Duchamp, Oh! Calcutta!’…. Since this text will always have been, until the very end, the archive of an ‘essay’ perpetually in progress, I feel that at the very outset, to place myself on the side of words and hit the ground punning, I must return to the readymade title under which it travelled for many years, beginning with my lecture in 2013 at Central Saint Martins (under the auspices of Kingston University’s Centre for Research in Modern European Philosophy [CRMEP]), which itself reprised certain elements from an argument first assayed a year earlier in a paper given at a Cerisy-la-Salle colloquium on The Plurals of Barbara Cassin, at which Alain Badiou was also present.

Oh! Calcutta! is a reference to Kenneth Tynan’s famous avant-garde theatrical revue, first staged off Broadway in 1969 at the Eden Theatre (a former porno cinema renovated by the producer for the occasion). The first stage production to feature actors and actresses ‘au naturel’ (a guaranteed succès de scandale for these Nudes descending from 1968), the ‘entertainment’ consisted of skits penned by (among others) Samuel Beckett, Sam Shepard, and John Lennon (who contributed ‘Four in Hand’, a ‘masturbation comedy’ for the stage). The title makes use of a homophonic pun on the French O quel cul t’as [Oh, what a great ass you have!], inspired by a painting by the surrealist Clovis Trouille (Oh! Calcutta! Calcutta!, 1946): used as an illustration for the poster and stage backdrop projection, the painting would also (straddling its disguise as a ‘Copleymate’ [1966]) be reproduced inside and on the cover of the 1969 publication of the play).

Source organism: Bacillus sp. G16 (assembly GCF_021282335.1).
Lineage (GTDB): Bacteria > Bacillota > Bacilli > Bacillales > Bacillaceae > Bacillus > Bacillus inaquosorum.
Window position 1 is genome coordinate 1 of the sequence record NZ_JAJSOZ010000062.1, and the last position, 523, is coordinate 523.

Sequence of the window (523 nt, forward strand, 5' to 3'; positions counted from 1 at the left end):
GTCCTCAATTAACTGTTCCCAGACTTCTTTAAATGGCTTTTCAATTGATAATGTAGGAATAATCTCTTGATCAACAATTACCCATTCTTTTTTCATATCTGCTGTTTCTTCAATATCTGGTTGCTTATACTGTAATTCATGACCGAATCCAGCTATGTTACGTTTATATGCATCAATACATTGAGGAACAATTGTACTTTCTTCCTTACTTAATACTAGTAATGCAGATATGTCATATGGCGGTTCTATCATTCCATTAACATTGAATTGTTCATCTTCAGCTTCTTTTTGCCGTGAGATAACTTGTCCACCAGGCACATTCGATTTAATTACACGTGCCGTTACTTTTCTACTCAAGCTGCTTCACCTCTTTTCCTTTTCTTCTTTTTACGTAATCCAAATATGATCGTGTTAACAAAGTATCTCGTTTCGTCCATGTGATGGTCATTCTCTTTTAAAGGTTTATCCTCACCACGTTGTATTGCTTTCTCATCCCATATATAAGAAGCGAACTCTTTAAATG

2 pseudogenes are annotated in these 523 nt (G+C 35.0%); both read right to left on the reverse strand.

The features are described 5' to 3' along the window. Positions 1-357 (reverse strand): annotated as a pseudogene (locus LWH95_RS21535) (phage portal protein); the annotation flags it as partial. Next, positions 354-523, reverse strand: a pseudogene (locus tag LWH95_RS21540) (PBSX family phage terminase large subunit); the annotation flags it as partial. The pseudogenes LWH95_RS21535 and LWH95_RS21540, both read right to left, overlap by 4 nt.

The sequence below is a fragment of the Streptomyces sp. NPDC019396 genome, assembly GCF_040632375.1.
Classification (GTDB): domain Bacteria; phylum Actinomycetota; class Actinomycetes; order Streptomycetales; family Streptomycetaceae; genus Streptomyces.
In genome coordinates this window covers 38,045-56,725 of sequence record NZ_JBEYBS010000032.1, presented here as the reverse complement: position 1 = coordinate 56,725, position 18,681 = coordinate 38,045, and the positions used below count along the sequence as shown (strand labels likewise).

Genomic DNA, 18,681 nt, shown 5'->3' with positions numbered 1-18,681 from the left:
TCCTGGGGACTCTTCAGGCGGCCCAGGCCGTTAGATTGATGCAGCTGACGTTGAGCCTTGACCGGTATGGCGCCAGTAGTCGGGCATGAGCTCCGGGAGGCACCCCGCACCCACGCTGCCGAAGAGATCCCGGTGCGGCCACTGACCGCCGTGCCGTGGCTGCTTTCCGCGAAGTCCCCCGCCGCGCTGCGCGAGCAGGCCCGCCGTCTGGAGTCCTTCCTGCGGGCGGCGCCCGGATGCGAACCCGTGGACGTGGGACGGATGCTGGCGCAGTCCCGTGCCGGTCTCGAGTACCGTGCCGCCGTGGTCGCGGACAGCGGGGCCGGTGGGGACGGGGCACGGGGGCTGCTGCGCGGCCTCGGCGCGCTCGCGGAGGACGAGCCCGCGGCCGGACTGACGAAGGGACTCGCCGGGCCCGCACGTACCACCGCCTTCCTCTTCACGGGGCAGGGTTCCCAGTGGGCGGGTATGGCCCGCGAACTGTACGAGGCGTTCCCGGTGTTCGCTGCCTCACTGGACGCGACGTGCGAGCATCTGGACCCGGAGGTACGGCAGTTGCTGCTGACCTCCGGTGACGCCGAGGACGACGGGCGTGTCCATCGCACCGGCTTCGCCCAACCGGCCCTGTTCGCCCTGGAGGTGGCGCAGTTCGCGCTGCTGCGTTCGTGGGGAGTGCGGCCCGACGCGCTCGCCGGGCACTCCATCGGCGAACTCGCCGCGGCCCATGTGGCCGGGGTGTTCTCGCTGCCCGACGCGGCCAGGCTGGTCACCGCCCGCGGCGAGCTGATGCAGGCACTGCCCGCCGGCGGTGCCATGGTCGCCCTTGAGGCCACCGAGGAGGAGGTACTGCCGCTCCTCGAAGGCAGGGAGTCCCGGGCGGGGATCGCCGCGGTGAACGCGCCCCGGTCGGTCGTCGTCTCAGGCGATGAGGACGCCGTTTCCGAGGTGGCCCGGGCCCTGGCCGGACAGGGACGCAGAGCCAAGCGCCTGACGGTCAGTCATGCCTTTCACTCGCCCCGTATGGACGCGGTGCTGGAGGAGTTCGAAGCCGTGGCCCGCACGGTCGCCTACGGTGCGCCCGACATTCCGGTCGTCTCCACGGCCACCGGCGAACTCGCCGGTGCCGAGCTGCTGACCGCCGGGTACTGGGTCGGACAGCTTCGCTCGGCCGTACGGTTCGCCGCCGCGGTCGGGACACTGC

A self-declared anarchist, Trouille was also a close friend of André Breton (part of the group around the periodical Le Surréalisme au service de la Révolution) and had been well known to Duchamp since his participation in the International Surrealist Exhibition of January 1938…